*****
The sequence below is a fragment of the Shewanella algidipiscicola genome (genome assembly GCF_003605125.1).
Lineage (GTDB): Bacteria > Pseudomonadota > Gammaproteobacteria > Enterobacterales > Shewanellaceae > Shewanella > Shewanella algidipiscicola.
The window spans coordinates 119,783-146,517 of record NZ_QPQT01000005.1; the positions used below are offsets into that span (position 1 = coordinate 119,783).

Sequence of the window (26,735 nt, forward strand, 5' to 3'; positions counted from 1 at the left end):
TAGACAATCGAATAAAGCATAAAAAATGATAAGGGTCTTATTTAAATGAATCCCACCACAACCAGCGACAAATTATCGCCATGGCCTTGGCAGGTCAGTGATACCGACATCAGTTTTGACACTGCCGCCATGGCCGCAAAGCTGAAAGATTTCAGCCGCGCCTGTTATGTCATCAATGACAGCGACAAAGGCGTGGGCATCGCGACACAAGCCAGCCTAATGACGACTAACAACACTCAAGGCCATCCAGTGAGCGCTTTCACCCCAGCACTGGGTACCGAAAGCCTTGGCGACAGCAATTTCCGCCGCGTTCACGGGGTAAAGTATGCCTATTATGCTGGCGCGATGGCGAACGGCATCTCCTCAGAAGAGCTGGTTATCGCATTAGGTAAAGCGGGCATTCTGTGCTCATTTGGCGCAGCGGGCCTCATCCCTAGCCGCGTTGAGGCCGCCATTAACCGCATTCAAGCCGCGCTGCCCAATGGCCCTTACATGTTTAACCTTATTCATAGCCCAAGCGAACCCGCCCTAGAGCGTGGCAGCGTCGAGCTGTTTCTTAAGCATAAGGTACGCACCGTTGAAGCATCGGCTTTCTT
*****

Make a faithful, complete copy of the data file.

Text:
The sequence below is a fragment of the Shewanella algidipiscicola genome (genome assembly GCF_003605125.1).
Lineage (GTDB): Bacteria > Pseudomonadota > Gammaproteobacteria > Enterobacterales > Shewanellaceae > Shewanella > Shewanella algidipiscicola.
The window spans coordinates 119,783-146,517 of record NZ_QPQT01000005.1; the positions used below are offsets into that span (position 1 = coordinate 119,783).

Sequence of the window (26,735 nt, forward strand, 5' to 3'; positions counted from 1 at the left end):
TAGACAATCGAATAAAGCATAAAAAATGATAAGGGTCTTATTTAAATGAATCCCACCACAACCAGCGACAAATTATCGCCATGGCCTTGGCAGGTCAGTGATACCGACATCAGTTTTGACACTGCCGCCATGGCCGCAAAGCTGAAAGATTTCAGCCGCGCCTGTTATGTCATCAATGACAGCGACAAAGGCGTGGGCATCGCGACACAAGCCAGCCTAATGACGACTAACAACACTCAAGGCCATCCAGTGAGCGCTTTCACCCCAGCACTGGGTACCGAAAGCCTTGGCGACAGCAATTTCCGCCGCGTTCACGGGGTAAAGTATGCCTATTATGCTGGCGCGATGGCGAACGGCATCTCCTCAGAAGAGCTGGTTATCGCATTAGGTAAAGCGGGCATTCTGTGCTCATTTGGCGCAGCGGGCCTCATCCCTAGCCGCGTTGAGGCCGCCATTAACCGCATTCAAGCCGCGCTGCCCAATGGCCCTTACATGTTTAACCTTATTCATAGCCCAAGCGAACCCGCCCTAGAGCGTGGCAGCGTCGAGCTGTTTCTTAAGCATAAGGTACGCACCGTTGAAGCATCGGCTTTCTT